So says TNR. They want this to be bipartisan, of course, the same way they wanted the stimulus to be “bipartisan” — i.e. the GOP getting little in return for voting yes and thereby giving the left political cover in case the program stinks — but they’re not going to wait forever. If there’s no deal by October 15, they’ll invoke “reconciliation” and push it through with a simple majority in the Senate. They’ve got the votes and, evidently, the political will. Nothing left to do now except wait and watch the inevitable decline of American health care.

The reonciliation instruction specifies a date. That date, according to one congressional staffer, is October 15. (The original House reconciliation instruction had a late September deadline.)

In other words, the House and Senate each have until that day to pass health care legislation.

If they haven’t, then both houses will consider health care under the reconciliation process, which is relevant primarily for the way it affects the Senate. There will be a limit on the time of debate. Republicans won’t be able to filibuster it.

So there’s still a chance for bipartisanship, which is what both Obama and Democratic leaders want–or, at least, what they say they want. But if bipartisanship doesn’t work, then Dems can pass this on their own. They won’t even need Ben Nelson.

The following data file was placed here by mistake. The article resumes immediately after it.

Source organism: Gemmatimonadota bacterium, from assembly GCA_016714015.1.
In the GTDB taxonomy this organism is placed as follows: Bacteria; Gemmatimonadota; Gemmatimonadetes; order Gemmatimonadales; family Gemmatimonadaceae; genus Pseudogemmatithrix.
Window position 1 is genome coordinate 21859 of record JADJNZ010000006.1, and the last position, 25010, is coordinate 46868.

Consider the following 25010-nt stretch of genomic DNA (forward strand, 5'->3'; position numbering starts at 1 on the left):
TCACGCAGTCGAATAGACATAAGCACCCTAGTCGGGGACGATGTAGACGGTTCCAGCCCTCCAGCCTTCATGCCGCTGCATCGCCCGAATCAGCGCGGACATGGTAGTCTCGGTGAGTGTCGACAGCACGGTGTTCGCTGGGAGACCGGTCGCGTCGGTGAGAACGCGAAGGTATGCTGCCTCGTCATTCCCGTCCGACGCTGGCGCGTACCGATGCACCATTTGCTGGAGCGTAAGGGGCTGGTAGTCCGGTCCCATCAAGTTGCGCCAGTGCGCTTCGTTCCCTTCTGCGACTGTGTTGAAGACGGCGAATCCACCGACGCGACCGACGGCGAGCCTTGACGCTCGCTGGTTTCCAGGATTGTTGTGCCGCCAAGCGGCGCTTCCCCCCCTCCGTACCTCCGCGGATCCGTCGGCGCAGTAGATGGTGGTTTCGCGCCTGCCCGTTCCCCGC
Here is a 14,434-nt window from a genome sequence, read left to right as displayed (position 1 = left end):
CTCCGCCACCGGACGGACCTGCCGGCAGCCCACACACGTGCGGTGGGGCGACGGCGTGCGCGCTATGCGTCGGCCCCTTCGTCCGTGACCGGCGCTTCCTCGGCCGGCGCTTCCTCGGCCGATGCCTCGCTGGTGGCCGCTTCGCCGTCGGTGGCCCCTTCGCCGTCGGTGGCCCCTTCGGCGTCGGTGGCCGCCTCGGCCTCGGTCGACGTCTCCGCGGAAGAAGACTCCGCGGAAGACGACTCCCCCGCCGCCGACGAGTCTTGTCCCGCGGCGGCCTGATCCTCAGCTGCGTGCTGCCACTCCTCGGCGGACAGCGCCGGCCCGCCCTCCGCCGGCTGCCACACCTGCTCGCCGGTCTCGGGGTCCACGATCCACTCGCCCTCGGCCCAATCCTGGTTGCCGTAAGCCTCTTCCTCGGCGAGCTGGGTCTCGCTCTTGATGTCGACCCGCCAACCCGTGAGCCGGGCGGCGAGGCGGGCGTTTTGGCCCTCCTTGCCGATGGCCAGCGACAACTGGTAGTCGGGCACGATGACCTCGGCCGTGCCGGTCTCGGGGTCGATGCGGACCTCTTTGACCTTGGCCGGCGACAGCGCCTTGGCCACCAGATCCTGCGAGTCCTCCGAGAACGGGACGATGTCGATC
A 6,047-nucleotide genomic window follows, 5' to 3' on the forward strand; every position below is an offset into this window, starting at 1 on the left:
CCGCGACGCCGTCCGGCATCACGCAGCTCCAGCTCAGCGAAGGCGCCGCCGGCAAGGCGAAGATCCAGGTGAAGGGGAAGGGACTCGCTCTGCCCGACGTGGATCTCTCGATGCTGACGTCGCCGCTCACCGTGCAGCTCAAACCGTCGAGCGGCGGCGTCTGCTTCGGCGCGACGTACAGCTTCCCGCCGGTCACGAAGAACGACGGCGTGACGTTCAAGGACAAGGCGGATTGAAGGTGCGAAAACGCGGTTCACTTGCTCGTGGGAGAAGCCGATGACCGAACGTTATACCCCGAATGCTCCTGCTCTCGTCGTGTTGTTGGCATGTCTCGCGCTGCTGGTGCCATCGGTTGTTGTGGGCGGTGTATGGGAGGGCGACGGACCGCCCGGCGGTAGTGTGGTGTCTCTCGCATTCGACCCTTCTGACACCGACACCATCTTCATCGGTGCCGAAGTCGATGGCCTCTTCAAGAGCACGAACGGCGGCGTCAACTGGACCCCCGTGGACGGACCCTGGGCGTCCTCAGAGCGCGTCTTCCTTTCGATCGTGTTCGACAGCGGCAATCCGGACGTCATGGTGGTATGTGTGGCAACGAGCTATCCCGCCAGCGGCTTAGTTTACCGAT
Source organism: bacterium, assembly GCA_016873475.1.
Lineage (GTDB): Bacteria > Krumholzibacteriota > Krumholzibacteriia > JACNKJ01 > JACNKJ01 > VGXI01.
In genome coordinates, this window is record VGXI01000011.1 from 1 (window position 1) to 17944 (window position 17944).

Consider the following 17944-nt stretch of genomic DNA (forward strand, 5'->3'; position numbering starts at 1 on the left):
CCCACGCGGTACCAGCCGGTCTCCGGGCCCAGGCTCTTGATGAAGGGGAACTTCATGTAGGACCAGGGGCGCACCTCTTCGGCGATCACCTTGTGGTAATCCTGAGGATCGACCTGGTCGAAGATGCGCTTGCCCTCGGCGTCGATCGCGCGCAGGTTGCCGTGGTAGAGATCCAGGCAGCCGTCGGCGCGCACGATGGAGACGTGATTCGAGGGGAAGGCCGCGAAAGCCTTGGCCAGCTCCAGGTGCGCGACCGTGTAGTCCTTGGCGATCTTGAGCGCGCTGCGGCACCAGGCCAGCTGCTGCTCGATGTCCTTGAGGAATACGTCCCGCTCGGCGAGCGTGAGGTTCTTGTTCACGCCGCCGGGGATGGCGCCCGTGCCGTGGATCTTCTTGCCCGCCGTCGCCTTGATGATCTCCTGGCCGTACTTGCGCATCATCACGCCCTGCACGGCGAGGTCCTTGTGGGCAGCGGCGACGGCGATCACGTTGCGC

The GOP is threatening to make life hell for Reid procedurally if they follow through on this, but as David Freddoso explains, there’s not much they can do to stop it. Read his whole post; it’s a valuable primer on “reconciliation,” a topic we’re all going to become very familiar with as this debate gets going. Using it to bust the filibuster is actually an abuse of what it was intended for, but then the same could be said of the filibuster itself. Exit quotation from Paul Ryan: “This takes mission creep to a whole new level. Now they’re talking about the possible nationalization of 17 percent of our economy in health care, 8 percent of the economy in energy, and the largest tax increase in history — all through a process which will have between 35 and 105 total hours of debate between the House and the Senate . . . That’s an enormous power grab.”